Augmented Reality and Sport: A Brave New World

By The Earnie Team

What is Augmented Reality (AR)?

Augmented reality is technology that allows data, such as images or information, to be overlaid on the real world. But the way it can connect sports, sponsors and fans is so much more. By utilising devices such as smartphones, screens and VR headsets AR changes the perception of the physical world to emotionally connect in ways never dreamed possible. I’m sure at this point you’re thinking Snapchat filters and Pokemon Go and you would be right, but advanced AR has a set of applications that can be leveraged effectively in sport. The entertainment calendar has become saturated to the point where sports are not only competing with other events but with a huge number of entertainment options. Additionally the amount of rights within the sport industry is continually expanding, making it more difficult for brands to achieve cut through. So, how can sports and brands use this technology to help engage fans?

How can brands use AR to activate?

AR can be used to gamify fans’ experience around events, affording them the opportunity to respond to calls of action during an organic experience. Since AR is a visual experience, we’ve compiled some clips where brands and sports have surprised and delighted consumers.

One method is to create bespoke Pokemon Go like experiences, such as Candy Lab’s (http://www.candylab.com/) innovative beacon based system, which works indoors and outdoors. This new type of ‘Advanced AR’ will distributed by Augmeant in the UK (http://augmeant.co.uk/) in the spring. Fans can search for offers, specialised content and games all skinned in a client’s branding allowing brands to tell their story in a fun and engaging way.

Brands can bring people closer to their heroes – an opportunity that the majority of fans would otherwise be unlikely to experience. Samsung did this with Gabriel Medina allowing fans to pose with the surfer during big events.

Another great example, although not sports related, is PepsiMax’s takeover of a bus stop. Instead of aliens and tigers this could be done with famous sporting moments (wouldn’t it be great to watch Beckham’s famous free-kick against Greece from the goalkeeper’s perspective?).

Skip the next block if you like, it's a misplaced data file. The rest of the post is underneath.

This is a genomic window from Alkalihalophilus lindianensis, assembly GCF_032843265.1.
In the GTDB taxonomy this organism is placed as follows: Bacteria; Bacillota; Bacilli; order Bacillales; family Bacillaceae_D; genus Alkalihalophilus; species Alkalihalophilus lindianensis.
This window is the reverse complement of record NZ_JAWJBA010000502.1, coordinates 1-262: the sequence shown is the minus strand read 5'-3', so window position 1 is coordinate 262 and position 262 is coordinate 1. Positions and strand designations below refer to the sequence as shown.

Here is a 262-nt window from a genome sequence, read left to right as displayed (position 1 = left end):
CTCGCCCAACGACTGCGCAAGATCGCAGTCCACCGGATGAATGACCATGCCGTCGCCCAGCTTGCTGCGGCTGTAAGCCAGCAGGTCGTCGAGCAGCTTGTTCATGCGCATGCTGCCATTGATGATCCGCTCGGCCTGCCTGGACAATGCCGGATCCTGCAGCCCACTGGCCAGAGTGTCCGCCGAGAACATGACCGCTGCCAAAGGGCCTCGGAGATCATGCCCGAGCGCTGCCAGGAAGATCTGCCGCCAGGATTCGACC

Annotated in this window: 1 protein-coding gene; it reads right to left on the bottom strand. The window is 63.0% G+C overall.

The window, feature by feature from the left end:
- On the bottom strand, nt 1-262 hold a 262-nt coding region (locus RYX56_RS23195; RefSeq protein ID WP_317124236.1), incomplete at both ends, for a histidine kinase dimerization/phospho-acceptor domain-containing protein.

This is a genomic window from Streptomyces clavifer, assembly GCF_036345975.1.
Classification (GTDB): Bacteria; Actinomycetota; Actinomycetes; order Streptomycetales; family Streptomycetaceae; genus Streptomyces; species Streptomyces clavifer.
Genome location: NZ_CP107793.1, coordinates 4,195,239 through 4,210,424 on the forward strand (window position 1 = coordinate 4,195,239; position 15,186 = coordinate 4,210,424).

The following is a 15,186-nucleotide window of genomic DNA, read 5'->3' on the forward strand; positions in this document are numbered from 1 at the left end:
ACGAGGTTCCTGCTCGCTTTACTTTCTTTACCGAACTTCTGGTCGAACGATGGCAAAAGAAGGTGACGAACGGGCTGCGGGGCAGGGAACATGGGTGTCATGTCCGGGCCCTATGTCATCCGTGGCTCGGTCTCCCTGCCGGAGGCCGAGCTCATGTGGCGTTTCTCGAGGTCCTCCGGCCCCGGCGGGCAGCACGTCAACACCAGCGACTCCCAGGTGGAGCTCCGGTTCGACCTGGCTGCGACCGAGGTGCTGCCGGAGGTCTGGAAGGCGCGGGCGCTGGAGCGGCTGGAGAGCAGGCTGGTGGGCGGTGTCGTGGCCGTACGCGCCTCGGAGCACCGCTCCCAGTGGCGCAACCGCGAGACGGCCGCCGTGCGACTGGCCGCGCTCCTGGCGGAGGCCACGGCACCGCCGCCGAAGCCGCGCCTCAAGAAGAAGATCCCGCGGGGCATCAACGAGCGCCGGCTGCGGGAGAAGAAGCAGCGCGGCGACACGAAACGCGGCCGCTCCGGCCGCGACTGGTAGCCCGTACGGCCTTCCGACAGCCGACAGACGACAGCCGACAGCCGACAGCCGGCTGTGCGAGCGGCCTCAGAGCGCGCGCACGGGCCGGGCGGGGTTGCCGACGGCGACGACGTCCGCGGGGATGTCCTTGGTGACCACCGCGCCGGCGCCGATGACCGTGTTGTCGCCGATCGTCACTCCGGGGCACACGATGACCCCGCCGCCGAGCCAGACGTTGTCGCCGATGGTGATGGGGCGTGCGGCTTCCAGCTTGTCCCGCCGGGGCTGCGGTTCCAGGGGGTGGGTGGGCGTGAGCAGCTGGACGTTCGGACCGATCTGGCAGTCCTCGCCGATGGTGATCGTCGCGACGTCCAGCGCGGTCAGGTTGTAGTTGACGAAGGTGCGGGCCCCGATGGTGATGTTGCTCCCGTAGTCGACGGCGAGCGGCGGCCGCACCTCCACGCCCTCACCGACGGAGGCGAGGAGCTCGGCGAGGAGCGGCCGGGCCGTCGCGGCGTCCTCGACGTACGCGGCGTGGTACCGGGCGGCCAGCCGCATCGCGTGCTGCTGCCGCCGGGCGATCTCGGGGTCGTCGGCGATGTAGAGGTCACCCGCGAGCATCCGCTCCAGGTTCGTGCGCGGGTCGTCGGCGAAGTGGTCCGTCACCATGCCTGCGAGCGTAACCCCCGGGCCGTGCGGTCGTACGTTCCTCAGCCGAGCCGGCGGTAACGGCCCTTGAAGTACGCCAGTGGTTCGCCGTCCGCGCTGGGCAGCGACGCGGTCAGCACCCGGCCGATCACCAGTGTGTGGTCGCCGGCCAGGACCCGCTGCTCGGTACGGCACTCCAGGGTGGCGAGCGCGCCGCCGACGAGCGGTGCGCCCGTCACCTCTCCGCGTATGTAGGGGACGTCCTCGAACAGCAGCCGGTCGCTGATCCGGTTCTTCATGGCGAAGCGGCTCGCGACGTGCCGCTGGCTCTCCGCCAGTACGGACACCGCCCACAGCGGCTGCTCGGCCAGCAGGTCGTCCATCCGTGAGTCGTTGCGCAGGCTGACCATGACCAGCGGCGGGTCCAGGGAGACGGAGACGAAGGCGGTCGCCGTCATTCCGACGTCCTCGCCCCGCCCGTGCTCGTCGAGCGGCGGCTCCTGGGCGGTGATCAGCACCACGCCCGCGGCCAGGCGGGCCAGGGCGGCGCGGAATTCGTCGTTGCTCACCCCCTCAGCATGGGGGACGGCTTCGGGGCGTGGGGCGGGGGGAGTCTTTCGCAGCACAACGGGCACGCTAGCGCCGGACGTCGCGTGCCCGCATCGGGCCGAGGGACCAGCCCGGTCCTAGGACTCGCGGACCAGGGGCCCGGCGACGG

This technology can be beneficial for the rights holders themselves. According to Forbes magazine (Forbes), “developing unique content, rewards, and information that can be only obtained by coming to a venue provides a new reason for fans to leave their houses during games.” The Brisbane Heat were able to achieve this by creating player trading cards that when seen through a smartphone app become animated.

Changing the way we watch sport

Since the arrival of televised sport, the way we consume live sport has more or less stayed the same. The majority of the advancements have related to improvements in picture quality, number of formats, camera angles and availability of the stream. However, the introduction of augmented reality can fundamentally change the way we watch sport. Chris Kluwe, a former NFL player and tech enthusiast, is a proponent of AR as a means of building empathy with fans (Ted Talk below). Until now fans  watching on TV cannot understand how fast a 90mph cricket ball feels for a batsman or how high Rafael Nadal’s forehand kicks up. Combining AR and VR means that fans can get a more immersive viewing experience from the point of view of the athlete. Combining this with the Oculus Rift can provide the ultimate viewing experience for the sports fan.

AR has the potential to change the way consumers engage with brands across a number of industries, but none more so than sport. In an ever increasingly saturated space, rights holders will have to find ways to bring fans closer to the action. AR represents an exciting prospect for fans and brands because it largely uses smartphone cameras making it much more accessible to consumers than VR. The success of Pokemon Go has shown us that AR can engage consumers in a way few other mediums can. Now the technology is more advanced, more available and more accepted, those who don’t use it will face real commercial decisions.